Blacks, Hispanics and the Congressional Black Caucus

Thomas Lifson
LaShawn Barber addresses the papering over of the fault line in the Democrats' base that we have been looking at, most recently in today's Ed Lasky article: the dramatic conflict of interest between blacks and Hispanics over immigration. Drawing on the work  of Vanderbilt University law professor Carol Swain, LaShawn highlights the remarkable stance of the Congressional Black Caucus, with its mealy-mouthed rhetoric intended to obscure a reality perfectly understood by the average black American:
...the CBC is forming a black-brown coalition with the Congressional Hispanic Caucus to "create a task force to study immigration issues and provide information about the impact of immigration reform on the black and Hispanic communities," according to The Hill.

The CBC's lower-income constituents don't need a task force to "provide information" on illegal immigration's "impact" on them. They live it. A national black-brown coalition is nothing more than an excuse to waste even more tax money studying the obvious. And it's all for show, anyway. Hispanics are just as race-conscious as blacks, and they have no interest in forming a meaningful partnership with another racial minority.

Speaking of which, one government policy affected by the surge of illegal aliens is race preferences, purportedly put in place to make amends for slavery and Jim Crow. Hispanics are benefiting from this odious policy, and Swain scoffs at historical comparisons between Hispanics and blacks. "Most illegal immigrants have willingly left their homelands to seek their fortunes in a more prosperous nation. They were not brought in chains," she said.
Needless to say, the mainstream media will ignore this split as much as possible. But it is real. However, as long as black voters continue to vote for incumbent black Congressmen purely on the basis of racial solidarity, their interests will not be protected.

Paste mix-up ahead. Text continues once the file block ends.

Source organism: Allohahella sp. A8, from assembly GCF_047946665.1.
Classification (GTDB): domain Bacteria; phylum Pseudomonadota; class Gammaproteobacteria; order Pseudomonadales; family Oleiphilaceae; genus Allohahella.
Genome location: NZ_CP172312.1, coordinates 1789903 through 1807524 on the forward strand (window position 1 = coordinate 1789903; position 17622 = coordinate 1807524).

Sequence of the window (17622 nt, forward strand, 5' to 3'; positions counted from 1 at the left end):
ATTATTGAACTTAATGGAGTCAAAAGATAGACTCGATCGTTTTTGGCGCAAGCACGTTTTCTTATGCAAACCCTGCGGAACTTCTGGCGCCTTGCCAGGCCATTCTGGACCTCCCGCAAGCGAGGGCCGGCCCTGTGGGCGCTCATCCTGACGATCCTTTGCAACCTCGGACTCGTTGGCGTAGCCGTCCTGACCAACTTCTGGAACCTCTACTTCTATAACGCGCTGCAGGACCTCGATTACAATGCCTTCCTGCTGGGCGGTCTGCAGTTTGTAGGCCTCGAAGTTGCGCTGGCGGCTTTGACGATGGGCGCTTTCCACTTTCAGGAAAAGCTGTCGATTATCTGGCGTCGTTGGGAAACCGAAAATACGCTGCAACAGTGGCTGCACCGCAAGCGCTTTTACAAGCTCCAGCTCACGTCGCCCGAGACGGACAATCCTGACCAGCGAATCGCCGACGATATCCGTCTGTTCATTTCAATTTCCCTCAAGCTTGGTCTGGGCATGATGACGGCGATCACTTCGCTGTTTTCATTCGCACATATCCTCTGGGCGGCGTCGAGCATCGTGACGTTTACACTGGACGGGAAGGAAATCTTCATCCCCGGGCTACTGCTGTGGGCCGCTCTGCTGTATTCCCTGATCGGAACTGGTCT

Hat tip: Jerry Schmitt
LaShawn Barber addresses the papering over of the fault line in the Democrats' base that we have been looking at, most recently in today's Ed Lasky article: the dramatic conflict of interest between blacks and Hispanics over immigration. Drawing on the work  of Vanderbilt University law professor Carol Swain, LaShawn highlights the remarkable stance of the Congressional Black Caucus, with its mealy-mouthed rhetoric intended to obscure a reality perfectly understood by the average black American:
...the CBC is forming a black-brown coalition with the Congressional Hispanic Caucus to "create a task force to study immigration issues and provide information about the impact of immigration reform on the black and Hispanic communities," according to The Hill.

The CBC's lower-income constituents don't need a task force to "provide information" on illegal immigration's "impact" on them. They live it. A national black-brown coalition is nothing more than an excuse to waste even more tax money studying the obvious. And it's all for show, anyway. Hispanics are just as race-conscious as blacks, and they have no interest in forming a meaningful partnership with another racial minority.

Speaking of which, one government policy affected by the surge of illegal aliens is race preferences, purportedly put in place to make amends for slavery and Jim Crow. Hispanics are benefiting from this odious policy, and Swain scoffs at historical comparisons between Hispanics and blacks. "Most illegal immigrants have willingly left their homelands to seek their fortunes in a more prosperous nation. They were not brought in chains," she said.
Needless to say, the mainstream media will ignore this split as much as possible. But it is real. However, as long as black voters continue to vote for incumbent black Congressmen purely on the basis of racial solidarity, their interests will not be protected.

Hat tip: Jerry Schmitt